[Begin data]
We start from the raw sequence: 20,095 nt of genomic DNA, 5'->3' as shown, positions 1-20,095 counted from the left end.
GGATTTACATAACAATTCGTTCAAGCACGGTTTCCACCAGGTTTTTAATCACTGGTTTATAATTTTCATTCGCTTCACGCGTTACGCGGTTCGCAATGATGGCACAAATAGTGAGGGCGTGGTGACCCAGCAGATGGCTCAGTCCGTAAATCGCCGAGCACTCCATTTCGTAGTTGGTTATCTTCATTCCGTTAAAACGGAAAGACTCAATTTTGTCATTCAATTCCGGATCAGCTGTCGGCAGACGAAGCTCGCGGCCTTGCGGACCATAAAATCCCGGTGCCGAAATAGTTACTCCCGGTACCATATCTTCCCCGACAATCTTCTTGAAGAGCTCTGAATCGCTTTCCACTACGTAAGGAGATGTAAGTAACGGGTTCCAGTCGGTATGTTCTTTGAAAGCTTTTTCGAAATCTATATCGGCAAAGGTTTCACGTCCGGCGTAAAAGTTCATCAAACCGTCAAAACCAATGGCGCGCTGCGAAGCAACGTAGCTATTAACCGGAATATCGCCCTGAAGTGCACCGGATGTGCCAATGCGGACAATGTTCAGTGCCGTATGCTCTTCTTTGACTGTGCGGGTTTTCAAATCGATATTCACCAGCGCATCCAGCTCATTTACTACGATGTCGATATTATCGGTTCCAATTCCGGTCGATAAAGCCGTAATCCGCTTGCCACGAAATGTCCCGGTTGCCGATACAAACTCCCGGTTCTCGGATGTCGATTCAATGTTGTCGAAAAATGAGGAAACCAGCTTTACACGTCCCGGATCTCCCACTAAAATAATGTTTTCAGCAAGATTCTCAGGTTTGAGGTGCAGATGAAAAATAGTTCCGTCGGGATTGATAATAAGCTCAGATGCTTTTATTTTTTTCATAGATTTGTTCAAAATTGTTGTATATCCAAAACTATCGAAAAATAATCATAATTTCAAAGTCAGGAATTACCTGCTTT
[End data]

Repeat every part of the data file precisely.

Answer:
We start from the raw sequence: 20,095 nt of genomic DNA, 5'->3' as shown, positions 1-20,095 counted from the left end.
GGATTTACATAACAATTCGTTCAAGCACGGTTTCCACCAGGTTTTTAATCACTGGTTTATAATTTTCATTCGCTTCACGCGTTACGCGGTTCGCAATGATGGCACAAATAGTGAGGGCGTGGTGACCCAGCAGATGGCTCAGTCCGTAAATCGCCGAGCACTCCATTTCGTAGTTGGTTATCTTCATTCCGTTAAAACGGAAAGACTCAATTTTGTCATTCAATTCCGGATCAGCTGTCGGCAGACGAAGCTCGCGGCCTTGCGGACCATAAAATCCCGGTGCCGAAATAGTTACTCCCGGTACCATATCTTCCCCGACAATCTTCTTGAAGAGCTCTGAATCGCTTTCCACTACGTAAGGAGATGTAAGTAACGGGTTCCAGTCGGTATGTTCTTTGAAAGCTTTTTCGAAATCTATATCGGCAAAGGTTTCACGTCCGGCGTAAAAGTTCATCAAACCGTCAAAACCAATGGCGCGCTGCGAAGCAACGTAGCTATTAACCGGAATATCGCCCTGAAGTGCACCGGATGTGCCAATGCGGACAATGTTCAGTGCCGTATGCTCTTCTTTGACTGTGCGGGTTTTCAAATCGATATTCACCAGCGCATCCAGCTCATTTACTACGATGTCGATATTATCGGTTCCAATTCCGGTCGATAAAGCCGTAATCCGCTTGCCACGAAATGTCCCGGTTGCCGATACAAACTCCCGGTTCTCGGATGTCGATTCAATGTTGTCGAAAAATGAGGAAACCAGCTTTACACGTCCCGGATCTCCCACTAAAATAATGTTTTCAGCAAGATTCTCAGGTTTGAGGTGCAGATGAAAAATAGTTCCGTCGGGATTGATAATAAGCTCAGATGCTTTTATTTTTTTCATAGATTTGTTCAAAATTGTTGTATATCCAAAACTATCGAAAAATAATCATAATTTCAAAGTCAGGAATTACCTGCTTT